- Made (or otherwise caused to be made) some type of false, fictitious, misleading or fraudulent statement in (or omitted a material fact from) any type of record, bill, claim or written document, and that statement or omission was material in obtaining the coverage or benefit
- Acted knowingly to procure the benefit by fraudulent means
Mounting A Strong Legal Defense For NJ Insurance Fraud Cases
Although the New Jersey Office of the Insurance Fraud Prosecutor has substantial resources available in investigating and prosecuting alleged insurance fraud cases, this does not mean that establishing your guilt beyond a reasonable doubt is simple. Our skilled defense lawyers can challenge the prosecution’s evidence on any number of grounds. Depending upon the facts of your case, we will:
- Consult with experts to establish that your claim was reasonable and not actually false (offering a mere opinion in connection with an insurance claim, for example, may not rise to the level of fraud even if that opinion was incorrect)
- Work to establish that you did not knowingly make a false statement or omission,
- Argue to show a mistake of fact
- Challenge whether the false statement or omission involved was “material”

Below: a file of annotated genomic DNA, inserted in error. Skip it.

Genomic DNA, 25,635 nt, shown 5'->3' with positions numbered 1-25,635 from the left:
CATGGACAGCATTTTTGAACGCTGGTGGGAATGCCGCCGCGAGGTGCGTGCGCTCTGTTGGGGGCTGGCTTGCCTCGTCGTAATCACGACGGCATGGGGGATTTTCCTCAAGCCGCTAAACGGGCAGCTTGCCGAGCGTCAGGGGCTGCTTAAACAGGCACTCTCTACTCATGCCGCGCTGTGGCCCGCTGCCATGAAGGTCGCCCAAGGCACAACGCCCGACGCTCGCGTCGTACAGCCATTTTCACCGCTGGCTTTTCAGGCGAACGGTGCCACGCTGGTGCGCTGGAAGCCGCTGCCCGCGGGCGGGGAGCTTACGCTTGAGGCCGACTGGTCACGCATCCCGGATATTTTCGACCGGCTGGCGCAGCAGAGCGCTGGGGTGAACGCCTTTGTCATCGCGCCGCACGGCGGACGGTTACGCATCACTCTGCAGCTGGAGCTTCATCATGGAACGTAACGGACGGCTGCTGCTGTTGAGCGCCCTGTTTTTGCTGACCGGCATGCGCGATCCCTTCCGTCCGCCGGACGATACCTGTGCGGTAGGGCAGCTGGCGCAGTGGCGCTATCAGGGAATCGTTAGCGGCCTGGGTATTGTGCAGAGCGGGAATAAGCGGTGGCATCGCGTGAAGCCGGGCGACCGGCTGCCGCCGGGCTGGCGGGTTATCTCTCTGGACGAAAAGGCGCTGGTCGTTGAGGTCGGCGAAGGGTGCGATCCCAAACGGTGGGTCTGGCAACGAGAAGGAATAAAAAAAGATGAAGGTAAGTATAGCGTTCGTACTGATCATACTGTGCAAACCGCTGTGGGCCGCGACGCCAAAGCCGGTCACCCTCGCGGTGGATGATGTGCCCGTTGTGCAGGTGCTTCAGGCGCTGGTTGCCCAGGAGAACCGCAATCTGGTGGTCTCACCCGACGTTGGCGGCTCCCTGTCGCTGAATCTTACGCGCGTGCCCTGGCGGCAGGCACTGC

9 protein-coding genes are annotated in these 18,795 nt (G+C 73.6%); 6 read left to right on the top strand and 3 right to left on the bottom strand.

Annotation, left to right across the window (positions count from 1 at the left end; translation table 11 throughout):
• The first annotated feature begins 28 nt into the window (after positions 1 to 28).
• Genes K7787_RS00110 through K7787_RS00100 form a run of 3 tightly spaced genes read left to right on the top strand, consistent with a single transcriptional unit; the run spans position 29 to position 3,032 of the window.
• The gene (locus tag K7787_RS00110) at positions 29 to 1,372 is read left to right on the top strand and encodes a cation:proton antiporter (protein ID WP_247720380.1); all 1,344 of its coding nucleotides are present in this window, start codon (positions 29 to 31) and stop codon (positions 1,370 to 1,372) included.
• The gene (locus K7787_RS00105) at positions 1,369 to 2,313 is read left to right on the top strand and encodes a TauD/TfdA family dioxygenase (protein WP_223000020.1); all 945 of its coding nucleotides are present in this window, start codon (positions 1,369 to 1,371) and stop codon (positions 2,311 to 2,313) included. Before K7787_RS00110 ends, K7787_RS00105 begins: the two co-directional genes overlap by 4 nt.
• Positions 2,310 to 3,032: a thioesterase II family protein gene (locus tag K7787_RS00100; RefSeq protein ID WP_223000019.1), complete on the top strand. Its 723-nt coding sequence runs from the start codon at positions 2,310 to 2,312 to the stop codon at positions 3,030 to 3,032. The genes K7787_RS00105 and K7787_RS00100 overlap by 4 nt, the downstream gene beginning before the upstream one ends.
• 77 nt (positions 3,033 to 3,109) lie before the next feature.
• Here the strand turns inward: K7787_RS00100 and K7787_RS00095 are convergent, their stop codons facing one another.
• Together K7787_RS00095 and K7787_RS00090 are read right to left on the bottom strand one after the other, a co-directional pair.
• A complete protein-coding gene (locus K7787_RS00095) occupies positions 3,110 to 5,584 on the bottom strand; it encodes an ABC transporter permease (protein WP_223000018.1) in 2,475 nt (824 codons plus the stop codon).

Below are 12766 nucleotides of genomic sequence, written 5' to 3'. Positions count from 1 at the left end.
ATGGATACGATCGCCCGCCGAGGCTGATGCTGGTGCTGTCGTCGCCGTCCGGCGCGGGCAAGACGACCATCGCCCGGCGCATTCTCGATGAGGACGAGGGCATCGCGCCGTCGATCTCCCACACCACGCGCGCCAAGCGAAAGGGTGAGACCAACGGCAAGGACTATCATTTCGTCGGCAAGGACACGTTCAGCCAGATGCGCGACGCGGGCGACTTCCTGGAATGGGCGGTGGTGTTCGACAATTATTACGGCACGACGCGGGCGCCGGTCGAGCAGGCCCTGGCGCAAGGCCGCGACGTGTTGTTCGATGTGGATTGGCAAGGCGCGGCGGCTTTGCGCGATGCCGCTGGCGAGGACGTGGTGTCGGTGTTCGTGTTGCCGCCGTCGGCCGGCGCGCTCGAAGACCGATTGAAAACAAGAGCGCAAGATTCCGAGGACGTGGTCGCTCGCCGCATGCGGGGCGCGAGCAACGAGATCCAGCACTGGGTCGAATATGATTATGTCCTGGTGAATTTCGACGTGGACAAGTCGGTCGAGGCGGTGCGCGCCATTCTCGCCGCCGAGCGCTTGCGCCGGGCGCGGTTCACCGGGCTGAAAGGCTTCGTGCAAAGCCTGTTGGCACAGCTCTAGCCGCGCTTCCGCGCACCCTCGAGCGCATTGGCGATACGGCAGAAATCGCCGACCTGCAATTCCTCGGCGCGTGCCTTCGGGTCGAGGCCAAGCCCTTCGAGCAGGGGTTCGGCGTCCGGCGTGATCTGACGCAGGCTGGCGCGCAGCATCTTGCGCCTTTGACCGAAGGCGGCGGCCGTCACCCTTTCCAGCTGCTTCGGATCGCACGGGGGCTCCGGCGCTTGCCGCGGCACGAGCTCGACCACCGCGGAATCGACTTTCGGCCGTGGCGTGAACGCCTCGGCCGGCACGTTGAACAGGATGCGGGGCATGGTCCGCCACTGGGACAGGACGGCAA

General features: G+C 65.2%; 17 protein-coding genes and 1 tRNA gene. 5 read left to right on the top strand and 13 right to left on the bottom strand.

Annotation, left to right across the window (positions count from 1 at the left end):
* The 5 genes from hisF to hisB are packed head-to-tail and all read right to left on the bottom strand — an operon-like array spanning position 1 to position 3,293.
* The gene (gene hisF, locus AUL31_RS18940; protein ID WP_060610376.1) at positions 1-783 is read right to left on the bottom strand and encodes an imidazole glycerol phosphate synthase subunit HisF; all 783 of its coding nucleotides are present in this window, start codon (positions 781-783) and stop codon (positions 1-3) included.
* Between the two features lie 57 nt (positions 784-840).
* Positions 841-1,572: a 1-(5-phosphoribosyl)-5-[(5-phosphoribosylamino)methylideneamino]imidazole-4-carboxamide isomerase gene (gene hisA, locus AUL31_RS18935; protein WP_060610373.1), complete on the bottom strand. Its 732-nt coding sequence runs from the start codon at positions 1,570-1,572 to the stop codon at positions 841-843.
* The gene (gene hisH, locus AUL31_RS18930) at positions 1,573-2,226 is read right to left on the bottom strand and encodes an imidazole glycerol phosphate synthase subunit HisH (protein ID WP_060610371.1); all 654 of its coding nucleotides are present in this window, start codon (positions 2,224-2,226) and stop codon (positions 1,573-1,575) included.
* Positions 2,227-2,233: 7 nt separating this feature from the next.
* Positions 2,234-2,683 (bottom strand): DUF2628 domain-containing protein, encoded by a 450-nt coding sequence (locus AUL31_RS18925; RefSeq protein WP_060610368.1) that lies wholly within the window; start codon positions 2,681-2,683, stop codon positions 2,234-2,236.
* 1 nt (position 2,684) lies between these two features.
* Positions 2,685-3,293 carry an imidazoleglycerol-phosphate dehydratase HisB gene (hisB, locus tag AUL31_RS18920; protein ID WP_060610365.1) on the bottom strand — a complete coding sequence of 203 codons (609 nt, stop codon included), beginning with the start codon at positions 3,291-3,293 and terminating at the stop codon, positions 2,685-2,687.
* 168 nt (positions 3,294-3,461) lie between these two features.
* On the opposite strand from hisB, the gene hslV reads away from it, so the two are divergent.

- Challenge the number of insurance fraud acts involved in your case
- Argue that the prosecution has insufficient evidence to establish the elements of insurance fraud
Schedule a Free Confidential Consultation
If you have been charged with insurance fraud in Morris County or elsewhere in North Jersey, you need an experienced insurance fraud defense lawyer by your side to build a compelling defense strategy to counter the prosecution’s case. Call or contact our office to schedule a confidential consultation to discuss your case with our skilled insurance fraud defense lawyers today.
Frequently Asked Questions About Insurance Fraud Cases
Insurance fraud can take on any number of forms, and can involve false statements or omissions made to obtain health insurance, life insurance, disability insurance, homeowner’s insurance, car insurance or even unemployment insurance benefits. Lying on the application to obtain the insurance coverage, or omitting a material fact when making a claim under an existing policy, can both constitute actionable insurance fraud. Insurance fraud charges can also hold when the false or misleading statement indirectly is used to obtain insurance benefits, such as when the defendant lies in the police report filed after a car accident. Exaggerating the damage to property in order to obtain a larger insurance check from a homeowner’s insurance policy is insurance fraud.
In order to convict on insurance fraud charges, the prosecution must show that the false statement or omission involved was “material”, meaning that it was important in influencing the insurance company’s decision to grant you a benefit under a policy or provide you with coverage in the first place. False statements that are not relevant to the insurance company’s decision-making process are insufficient grounds for conviction.